Below you will find an article from Financial Tribune, a newspaper in Iran about Tiny Owl books:
Twelve children’s books written and illustrated by Iranian authors and illustrators, which have been translated into English, published and distributed by Tiny Owl in UK bookstores and bookselling websites, are now available in Iran.
Iran’s Book City Institute has distributed the English books in the country whose original Persian editions have already been published by local publishers such as Nazar, Chekkeh and Saless, ISNA reported.
Tiny Owl started translating Persian stories into English and bringing them to the UK market in 2015. So far it has published 12 titles which range from old and modern fables to poems, and contemporary stories with moral themes and educational messages.
Their publication was warmly welcomed by renowned children’s literature authors and critics like David Almond, winner of the Hans Christian Anderson Award, who wrote that the stories were “beautiful and deserve to find an audience, especially when there is so much ignorance and suspicion about Iran.”
This is part of Delaram Ghanimifard’s, co-founder of Tiny Owl, hope to reveal another side of Iranian culture largely ignored by in the West.
Ghanimifard, originally from Iran and currently residing in the UK, set up the Tiny Owl Company with her husband after noticing the lack of translated fiction in the UK.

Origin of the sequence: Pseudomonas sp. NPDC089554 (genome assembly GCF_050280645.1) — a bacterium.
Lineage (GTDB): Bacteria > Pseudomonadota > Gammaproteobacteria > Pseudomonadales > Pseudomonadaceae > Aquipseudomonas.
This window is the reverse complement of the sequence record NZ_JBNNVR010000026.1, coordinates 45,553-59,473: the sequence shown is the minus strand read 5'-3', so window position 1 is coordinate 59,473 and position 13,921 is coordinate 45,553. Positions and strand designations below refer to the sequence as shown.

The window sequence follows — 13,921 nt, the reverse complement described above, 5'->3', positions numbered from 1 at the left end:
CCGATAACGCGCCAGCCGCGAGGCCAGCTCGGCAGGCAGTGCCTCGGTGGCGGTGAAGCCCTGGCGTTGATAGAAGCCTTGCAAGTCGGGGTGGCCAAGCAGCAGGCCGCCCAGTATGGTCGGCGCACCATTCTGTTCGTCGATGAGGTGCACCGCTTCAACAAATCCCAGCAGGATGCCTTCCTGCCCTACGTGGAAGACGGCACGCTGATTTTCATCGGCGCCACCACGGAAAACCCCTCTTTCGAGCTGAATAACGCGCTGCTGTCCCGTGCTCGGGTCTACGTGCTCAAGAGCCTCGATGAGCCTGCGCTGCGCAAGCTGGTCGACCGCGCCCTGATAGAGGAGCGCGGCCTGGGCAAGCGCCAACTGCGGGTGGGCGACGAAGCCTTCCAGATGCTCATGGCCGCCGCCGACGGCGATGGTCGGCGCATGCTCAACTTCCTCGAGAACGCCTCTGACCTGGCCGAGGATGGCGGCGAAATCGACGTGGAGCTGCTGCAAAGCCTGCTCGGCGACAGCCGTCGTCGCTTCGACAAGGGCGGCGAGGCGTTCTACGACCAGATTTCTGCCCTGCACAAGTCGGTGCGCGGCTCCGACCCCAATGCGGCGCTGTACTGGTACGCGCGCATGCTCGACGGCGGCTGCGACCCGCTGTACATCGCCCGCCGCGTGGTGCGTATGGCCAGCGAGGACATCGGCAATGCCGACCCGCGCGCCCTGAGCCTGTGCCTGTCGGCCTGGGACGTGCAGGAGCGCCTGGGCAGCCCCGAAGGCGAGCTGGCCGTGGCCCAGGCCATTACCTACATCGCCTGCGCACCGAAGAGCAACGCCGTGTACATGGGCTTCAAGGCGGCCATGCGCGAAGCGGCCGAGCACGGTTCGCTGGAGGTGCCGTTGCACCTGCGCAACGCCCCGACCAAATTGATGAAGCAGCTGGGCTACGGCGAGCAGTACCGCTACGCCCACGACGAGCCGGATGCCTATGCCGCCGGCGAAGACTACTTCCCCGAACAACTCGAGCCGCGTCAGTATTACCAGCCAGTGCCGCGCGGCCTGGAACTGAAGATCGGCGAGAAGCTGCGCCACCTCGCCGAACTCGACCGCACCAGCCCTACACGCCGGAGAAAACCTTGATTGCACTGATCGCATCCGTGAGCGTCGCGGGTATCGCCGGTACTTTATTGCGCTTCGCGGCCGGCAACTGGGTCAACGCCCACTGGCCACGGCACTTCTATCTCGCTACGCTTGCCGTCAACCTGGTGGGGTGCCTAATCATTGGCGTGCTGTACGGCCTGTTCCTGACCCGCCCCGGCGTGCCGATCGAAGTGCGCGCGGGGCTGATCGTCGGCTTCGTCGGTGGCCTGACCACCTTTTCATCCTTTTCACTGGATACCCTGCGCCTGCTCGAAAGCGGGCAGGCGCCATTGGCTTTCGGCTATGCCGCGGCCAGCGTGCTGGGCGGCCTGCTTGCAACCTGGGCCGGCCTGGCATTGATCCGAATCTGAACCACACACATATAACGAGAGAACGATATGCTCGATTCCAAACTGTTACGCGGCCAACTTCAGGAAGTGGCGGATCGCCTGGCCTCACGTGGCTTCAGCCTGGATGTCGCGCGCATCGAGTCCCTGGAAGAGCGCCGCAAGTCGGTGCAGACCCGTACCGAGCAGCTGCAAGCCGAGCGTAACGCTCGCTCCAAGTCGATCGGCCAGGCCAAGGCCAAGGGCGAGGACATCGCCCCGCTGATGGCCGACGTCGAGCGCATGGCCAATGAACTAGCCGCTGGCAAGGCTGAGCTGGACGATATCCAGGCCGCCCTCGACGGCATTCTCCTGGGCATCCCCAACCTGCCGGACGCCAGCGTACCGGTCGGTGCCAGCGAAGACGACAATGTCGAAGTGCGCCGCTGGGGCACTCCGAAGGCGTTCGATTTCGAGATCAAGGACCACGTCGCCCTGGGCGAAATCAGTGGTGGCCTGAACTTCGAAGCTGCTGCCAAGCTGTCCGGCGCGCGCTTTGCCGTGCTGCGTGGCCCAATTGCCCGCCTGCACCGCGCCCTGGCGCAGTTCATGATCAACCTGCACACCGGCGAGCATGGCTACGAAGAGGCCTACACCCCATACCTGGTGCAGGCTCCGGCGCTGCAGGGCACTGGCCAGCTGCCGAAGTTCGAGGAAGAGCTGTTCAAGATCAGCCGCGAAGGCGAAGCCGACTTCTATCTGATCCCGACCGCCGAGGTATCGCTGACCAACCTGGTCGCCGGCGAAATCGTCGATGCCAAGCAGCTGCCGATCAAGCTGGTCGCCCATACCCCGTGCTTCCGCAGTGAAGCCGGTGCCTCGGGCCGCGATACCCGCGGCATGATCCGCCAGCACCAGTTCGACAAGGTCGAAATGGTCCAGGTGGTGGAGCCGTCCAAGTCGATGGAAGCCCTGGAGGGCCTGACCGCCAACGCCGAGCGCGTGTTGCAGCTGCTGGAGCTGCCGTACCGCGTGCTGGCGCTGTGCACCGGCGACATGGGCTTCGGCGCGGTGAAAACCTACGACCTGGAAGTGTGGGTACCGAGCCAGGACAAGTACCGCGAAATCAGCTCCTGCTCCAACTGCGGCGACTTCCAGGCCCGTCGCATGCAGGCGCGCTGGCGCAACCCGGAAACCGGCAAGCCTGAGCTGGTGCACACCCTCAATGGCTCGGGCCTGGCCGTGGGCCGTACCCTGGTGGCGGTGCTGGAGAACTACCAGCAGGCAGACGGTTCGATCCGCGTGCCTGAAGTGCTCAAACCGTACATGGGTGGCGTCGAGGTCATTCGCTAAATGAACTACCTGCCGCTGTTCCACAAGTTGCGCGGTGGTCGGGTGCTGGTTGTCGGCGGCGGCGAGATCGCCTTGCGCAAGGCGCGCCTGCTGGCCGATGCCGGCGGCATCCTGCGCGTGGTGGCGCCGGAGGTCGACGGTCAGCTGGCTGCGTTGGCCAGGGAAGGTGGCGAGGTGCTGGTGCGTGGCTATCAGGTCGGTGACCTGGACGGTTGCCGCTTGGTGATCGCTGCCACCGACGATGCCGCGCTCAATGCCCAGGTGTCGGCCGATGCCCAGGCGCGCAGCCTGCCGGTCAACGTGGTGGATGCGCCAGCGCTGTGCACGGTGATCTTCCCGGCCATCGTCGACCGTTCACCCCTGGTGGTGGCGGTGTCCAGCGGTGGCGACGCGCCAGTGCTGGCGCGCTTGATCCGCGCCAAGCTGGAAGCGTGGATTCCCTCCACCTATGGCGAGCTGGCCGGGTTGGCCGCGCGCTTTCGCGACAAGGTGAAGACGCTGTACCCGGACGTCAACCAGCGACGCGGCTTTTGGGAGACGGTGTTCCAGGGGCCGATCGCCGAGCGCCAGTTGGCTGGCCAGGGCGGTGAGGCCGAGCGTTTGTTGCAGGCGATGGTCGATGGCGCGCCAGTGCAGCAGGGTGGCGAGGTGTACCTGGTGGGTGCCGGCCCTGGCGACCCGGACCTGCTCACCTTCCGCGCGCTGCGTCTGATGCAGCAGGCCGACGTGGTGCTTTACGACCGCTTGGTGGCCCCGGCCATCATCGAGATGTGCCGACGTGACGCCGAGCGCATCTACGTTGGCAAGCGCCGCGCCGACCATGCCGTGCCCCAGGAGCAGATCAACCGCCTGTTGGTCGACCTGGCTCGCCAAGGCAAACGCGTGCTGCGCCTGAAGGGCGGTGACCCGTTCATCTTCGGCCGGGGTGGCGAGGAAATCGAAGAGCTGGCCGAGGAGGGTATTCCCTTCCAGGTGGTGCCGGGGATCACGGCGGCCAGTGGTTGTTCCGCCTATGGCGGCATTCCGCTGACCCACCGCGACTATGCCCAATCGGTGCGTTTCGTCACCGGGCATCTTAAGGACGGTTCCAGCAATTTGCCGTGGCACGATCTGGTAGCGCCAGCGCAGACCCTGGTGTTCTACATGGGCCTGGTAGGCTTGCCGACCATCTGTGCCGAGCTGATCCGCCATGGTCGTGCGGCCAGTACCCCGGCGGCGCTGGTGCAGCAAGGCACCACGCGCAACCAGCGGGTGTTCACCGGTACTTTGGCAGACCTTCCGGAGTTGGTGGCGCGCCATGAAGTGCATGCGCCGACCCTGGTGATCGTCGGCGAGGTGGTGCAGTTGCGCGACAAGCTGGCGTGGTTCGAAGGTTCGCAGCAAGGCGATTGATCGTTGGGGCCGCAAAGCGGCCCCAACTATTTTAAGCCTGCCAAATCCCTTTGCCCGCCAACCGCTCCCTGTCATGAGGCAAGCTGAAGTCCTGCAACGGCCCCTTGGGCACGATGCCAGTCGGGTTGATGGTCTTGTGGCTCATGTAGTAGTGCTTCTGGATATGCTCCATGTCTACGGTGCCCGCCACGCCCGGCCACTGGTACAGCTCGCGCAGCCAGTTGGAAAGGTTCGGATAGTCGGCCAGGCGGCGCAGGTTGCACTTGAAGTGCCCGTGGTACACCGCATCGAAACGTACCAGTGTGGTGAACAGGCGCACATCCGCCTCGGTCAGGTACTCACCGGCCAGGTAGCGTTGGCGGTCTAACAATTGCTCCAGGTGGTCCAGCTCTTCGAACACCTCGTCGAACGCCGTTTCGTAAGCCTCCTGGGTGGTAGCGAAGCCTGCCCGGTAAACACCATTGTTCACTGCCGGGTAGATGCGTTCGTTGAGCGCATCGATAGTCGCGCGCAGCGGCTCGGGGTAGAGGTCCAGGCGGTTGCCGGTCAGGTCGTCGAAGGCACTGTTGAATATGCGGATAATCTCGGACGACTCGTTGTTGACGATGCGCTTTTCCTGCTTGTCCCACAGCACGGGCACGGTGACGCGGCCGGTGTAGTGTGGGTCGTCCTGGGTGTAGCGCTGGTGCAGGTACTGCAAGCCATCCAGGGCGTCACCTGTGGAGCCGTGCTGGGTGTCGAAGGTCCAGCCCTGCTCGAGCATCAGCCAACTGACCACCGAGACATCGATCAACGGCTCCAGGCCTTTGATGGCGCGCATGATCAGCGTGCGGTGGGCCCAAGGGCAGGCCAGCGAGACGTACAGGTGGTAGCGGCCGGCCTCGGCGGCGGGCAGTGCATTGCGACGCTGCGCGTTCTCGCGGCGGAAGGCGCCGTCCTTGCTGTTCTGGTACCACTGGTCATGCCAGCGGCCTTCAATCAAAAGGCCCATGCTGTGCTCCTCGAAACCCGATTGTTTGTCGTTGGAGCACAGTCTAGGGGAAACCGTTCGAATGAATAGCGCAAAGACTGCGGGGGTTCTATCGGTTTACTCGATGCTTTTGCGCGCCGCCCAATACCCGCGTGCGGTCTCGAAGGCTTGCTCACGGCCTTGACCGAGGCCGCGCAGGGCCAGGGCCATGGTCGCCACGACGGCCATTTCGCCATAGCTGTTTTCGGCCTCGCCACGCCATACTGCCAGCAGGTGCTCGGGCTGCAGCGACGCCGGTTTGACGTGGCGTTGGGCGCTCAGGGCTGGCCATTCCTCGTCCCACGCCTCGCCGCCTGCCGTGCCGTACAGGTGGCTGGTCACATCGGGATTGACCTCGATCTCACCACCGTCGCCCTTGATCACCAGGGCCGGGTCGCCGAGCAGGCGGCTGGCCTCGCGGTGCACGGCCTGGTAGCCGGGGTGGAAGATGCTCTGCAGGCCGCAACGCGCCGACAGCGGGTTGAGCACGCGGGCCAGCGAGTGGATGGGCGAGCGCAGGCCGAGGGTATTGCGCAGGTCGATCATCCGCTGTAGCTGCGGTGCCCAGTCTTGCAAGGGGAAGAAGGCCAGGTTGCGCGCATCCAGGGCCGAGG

All the books include their original and genuine illustrations as they can help children enrich their visual and artistic knowledge.
Probably the most famous book in the series is ‘The Little Black Fish’ written by the late author Samad Behrangi and illustrated by the veteran graphic artist Farshid Mesghali, 72.
First published in 1968 in Persian, the story is about a fish who dares to venture out of the pond into the stream, then the river and finally the sea. Mesghali won the prestigious Hans Christian Andersen Award for the illustrations.
‘Tahmineh’s Beautiful Bird’ by the renowned ethnography artist Parviz Kalantari, 84, is the story of a Qashqai (member of a tribe dwelling in central and southern Iran) girl in a nomadic tribe. Every page of the story shows a piece of Tahmineh’s lifestyle including her school, how her mother bakes flat bread and milks the goats, and what they wear.
‘Alive Again’ written by the veteran poet Ahmadreza Ahmadi, 75, and illustrated by Nahid Kazemi talks about regaining things that are temporarily gone like blossoms, rain, and wheat grains. Ahmadi’s other book ‘When I Colored in the World’, illustrated by Ehsan Abdollahi, deals with the idea of changing unpleasant concepts such as war and hunger, to more colorful and happy words.
From the old classics, stories from the 13th century Persian poet Rumi, Tiny Owl has published two titles, ‘The Parrot and the Merchant’ illustrated by Marjan Vafaian and ‘The Jackal Who Thought He Was a Peacock’ illustrated by Firoozeh Golmohammadi.
Other books include the folk tale ‘The Boy Who Cried Wolf’ illustrated by Mahin Tahzibi, ‘A Bird Like Himself’ and ‘The Clever Mouse’ written and illustrated by Anahita Teymorian, ‘Snowman and the Sun’ written by Susan Taghdis and illustrated by Ali Mafakheri, and ‘The Orange House’ written and illustrated by Nahid Kazemi.
*Link to the main source here.
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